TAYLOR Dwight, how come you look like a monkey when you eat?

ALAN ALDA (NARRATION) But apart from that, Taylor's going to have a lot to do this summer. She's part of a University of Buffalo study looking at the relationship between physical activity in kids, and eating.

TAMMY SCHOLL Hi Taylor, hi Deborah.

DEBORAH WATSON Come on in.

TAMMY SCHOLL How are you?

DEBORAH WATSON Good.

TAMMY SCHOLL Good to see you again. OK Taylor, this is the activity monitor. It's just this little box here. Take it out of this pouch. OK it's just going to kind of be like a belt. You might put it on your belt loops, through your pants, or you can just put it right around your waist.

ALAN ALDA (NARRATION) Taylor's going to wear the activity monitor for the next 9 weeks. At the same time, the TVs and computers in the house are going to have their activity monitored. Every time one's switched on or off, that will be recorded. And there's no cheating allowed. TV Hey. This isn't working with just the two of us…

ALAN ALDA (NARRATION) So now there's a minute by minute record developing of how active Taylor is, and how much TV and computer time she puts in.

LEN EPSTEIN How'd the families do this week?

TAMMY SCHOLL The families did great…

ALAN ALDA (NARRATION) The study was conceived by psychologist, Len Epstein.

TAMMY SCHOLL …all the 24-hour recalls were conducted.

LEN EPSTEIN Now one-quarter of kids are obese. That's doubling in the last 20 years. And part of the reason for that, most people think, is the increase in sedentary behaviors -- the amount of TV kids watch, the amount of computer games kids watch. If you look at prospective data you can identify which kids are likely to become obese over the next five years as a function of how much TV.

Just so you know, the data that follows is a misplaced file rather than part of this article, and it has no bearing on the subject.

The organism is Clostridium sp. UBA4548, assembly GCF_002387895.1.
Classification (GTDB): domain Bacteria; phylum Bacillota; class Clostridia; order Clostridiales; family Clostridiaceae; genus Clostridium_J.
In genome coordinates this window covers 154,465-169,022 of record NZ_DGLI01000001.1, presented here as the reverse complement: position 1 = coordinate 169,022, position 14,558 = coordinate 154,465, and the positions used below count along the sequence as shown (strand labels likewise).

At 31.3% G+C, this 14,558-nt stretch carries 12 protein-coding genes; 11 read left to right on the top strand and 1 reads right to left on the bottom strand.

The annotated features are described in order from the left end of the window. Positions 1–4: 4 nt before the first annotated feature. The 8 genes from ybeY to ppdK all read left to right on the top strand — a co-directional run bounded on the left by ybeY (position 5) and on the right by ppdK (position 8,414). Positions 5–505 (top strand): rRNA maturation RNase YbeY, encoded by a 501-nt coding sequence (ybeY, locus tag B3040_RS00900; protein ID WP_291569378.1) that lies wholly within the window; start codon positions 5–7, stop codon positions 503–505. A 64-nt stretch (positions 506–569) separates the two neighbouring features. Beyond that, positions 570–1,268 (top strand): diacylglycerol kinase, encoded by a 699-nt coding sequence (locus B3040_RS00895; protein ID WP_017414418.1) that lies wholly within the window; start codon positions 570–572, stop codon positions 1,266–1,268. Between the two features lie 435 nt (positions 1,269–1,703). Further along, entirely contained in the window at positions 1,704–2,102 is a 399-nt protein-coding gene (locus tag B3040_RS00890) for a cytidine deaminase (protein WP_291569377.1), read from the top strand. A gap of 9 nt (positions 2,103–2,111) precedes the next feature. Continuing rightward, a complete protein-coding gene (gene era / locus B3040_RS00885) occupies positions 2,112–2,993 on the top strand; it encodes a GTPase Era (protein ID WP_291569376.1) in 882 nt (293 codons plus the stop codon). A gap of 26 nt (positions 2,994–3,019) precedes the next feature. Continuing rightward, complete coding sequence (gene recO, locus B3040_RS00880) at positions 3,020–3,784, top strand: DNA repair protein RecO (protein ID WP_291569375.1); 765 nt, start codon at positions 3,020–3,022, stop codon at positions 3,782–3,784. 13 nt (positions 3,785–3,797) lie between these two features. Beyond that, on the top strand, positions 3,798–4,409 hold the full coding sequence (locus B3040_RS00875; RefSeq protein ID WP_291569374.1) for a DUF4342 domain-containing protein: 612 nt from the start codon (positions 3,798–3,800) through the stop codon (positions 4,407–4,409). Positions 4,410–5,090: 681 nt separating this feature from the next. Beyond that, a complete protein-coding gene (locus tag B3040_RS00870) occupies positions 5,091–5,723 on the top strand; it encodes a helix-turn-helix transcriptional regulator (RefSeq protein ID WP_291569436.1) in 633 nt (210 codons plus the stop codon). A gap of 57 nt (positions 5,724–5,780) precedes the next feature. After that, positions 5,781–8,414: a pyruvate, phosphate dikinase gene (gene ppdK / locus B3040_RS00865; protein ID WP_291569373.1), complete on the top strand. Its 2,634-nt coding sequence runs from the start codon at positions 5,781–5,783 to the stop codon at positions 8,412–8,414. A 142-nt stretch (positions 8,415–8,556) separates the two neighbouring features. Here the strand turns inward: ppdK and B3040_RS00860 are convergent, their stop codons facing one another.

ALAN ALDA (NARRATION) Ten-year-old Brian MacDiarmid's another of the 13 kids in the study. You can see what he likes to do.

SUE MACDIARMID How did you do on the spelling bee, did you pass?

ALAN ALDA (NARRATION) While the kids had to wear their activity monitors, the mothers were asked to keep careful track of everything their children ate. The information was called in regularly.

TAMMY SCHOLL Hi Sue, this is Tammy from the University of Buffalo. I'm just calling to conduct the 24-hour recall. And what was the first thing that Brian had to eat or drink after he woke up?

SUE MACDIARMID OK, about nine o'clock in the morning he had four mini waffles. He had about two teaspoons of syrup with that.

TAMMY SCHOLL And was he watching TV or on the computer or playing video games?

SUE MACDIARMID He was watching TV.

DEBORAH WATSON OK, Taylor, you need to fill out your booklet.

TAYLOR OK.

ALAN ALDA (NARRATION) There were activity logs as well.